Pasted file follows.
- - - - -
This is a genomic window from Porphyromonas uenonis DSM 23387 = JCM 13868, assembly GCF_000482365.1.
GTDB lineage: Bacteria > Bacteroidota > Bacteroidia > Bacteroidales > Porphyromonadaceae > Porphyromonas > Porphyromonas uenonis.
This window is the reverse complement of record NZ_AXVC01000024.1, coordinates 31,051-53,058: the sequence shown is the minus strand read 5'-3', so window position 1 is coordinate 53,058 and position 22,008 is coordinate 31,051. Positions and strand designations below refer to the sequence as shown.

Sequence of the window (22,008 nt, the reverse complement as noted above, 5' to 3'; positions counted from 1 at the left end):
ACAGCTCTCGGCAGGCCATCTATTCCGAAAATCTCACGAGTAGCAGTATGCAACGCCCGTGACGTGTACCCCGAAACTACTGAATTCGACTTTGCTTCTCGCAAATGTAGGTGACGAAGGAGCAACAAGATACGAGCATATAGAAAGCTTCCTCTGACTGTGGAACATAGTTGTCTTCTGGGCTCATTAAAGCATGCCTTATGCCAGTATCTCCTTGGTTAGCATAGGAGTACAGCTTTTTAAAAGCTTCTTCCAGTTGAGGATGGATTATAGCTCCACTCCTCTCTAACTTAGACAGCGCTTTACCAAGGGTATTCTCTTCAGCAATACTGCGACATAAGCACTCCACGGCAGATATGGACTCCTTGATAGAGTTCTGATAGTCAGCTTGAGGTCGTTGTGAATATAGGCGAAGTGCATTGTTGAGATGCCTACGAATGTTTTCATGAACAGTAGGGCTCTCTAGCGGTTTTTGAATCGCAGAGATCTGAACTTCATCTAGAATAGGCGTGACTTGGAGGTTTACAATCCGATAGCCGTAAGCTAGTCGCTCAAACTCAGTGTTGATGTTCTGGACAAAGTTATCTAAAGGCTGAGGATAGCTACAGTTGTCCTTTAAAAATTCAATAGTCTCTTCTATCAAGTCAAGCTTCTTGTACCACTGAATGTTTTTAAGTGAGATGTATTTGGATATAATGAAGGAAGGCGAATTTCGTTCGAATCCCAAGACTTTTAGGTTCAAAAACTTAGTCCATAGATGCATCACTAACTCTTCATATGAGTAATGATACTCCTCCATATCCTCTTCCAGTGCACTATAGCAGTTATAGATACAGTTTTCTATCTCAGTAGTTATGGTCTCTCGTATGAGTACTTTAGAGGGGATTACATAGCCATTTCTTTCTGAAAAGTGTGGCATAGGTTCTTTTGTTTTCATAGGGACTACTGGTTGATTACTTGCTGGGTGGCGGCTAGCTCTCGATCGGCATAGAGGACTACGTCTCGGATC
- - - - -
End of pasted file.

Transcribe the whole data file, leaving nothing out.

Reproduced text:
This is a genomic window from Porphyromonas uenonis DSM 23387 = JCM 13868, assembly GCF_000482365.1.
GTDB lineage: Bacteria > Bacteroidota > Bacteroidia > Bacteroidales > Porphyromonadaceae > Porphyromonas > Porphyromonas uenonis.
This window is the reverse complement of record NZ_AXVC01000024.1, coordinates 31,051-53,058: the sequence shown is the minus strand read 5'-3', so window position 1 is coordinate 53,058 and position 22,008 is coordinate 31,051. Positions and strand designations below refer to the sequence as shown.

Sequence of the window (22,008 nt, the reverse complement as noted above, 5' to 3'; positions counted from 1 at the left end):
ACAGCTCTCGGCAGGCCATCTATTCCGAAAATCTCACGAGTAGCAGTATGCAACGCCCGTGACGTGTACCCCGAAACTACTGAATTCGACTTTGCTTCTCGCAAATGTAGGTGACGAAGGAGCAACAAGATACGAGCATATAGAAAGCTTCCTCTGACTGTGGAACATAGTTGTCTTCTGGGCTCATTAAAGCATGCCTTATGCCAGTATCTCCTTGGTTAGCATAGGAGTACAGCTTTTTAAAAGCTTCTTCCAGTTGAGGATGGATTATAGCTCCACTCCTCTCTAACTTAGACAGCGCTTTACCAAGGGTATTCTCTTCAGCAATACTGCGACATAAGCACTCCACGGCAGATATGGACTCCTTGATAGAGTTCTGATAGTCAGCTTGAGGTCGTTGTGAATATAGGCGAAGTGCATTGTTGAGATGCCTACGAATGTTTTCATGAACAGTAGGGCTCTCTAGCGGTTTTTGAATCGCAGAGATCTGAACTTCATCTAGAATAGGCGTGACTTGGAGGTTTACAATCCGATAGCCGTAAGCTAGTCGCTCAAACTCAGTGTTGATGTTCTGGACAAAGTTATCTAAAGGCTGAGGATAGCTACAGTTGTCCTTTAAAAATTCAATAGTCTCTTCTATCAAGTCAAGCTTCTTGTACCACTGAATGTTTTTAAGTGAGATGTATTTGGATATAATGAAGGAAGGCGAATTTCGTTCGAATCCCAAGACTTTTAGGTTCAAAAACTTAGTCCATAGATGCATCACTAACTCTTCATATGAGTAATGATACTCCTCCATATCCTCTTCCAGTGCACTATAGCAGTTATAGATACAGTTTTCTATCTCAGTAGTTATGGTCTCTCGTATGAGTACTTTAGAGGGGATTACATAGCCATTTCTTTCTGAAAAGTGTGGCATAGGTTCTTTTGTTTTCATAGGGACTACTGGTTGATTACTTGCTGGGTGGCGGCTAGCTCTCGATCGGCATAGAGGACTACGTCTCGGATC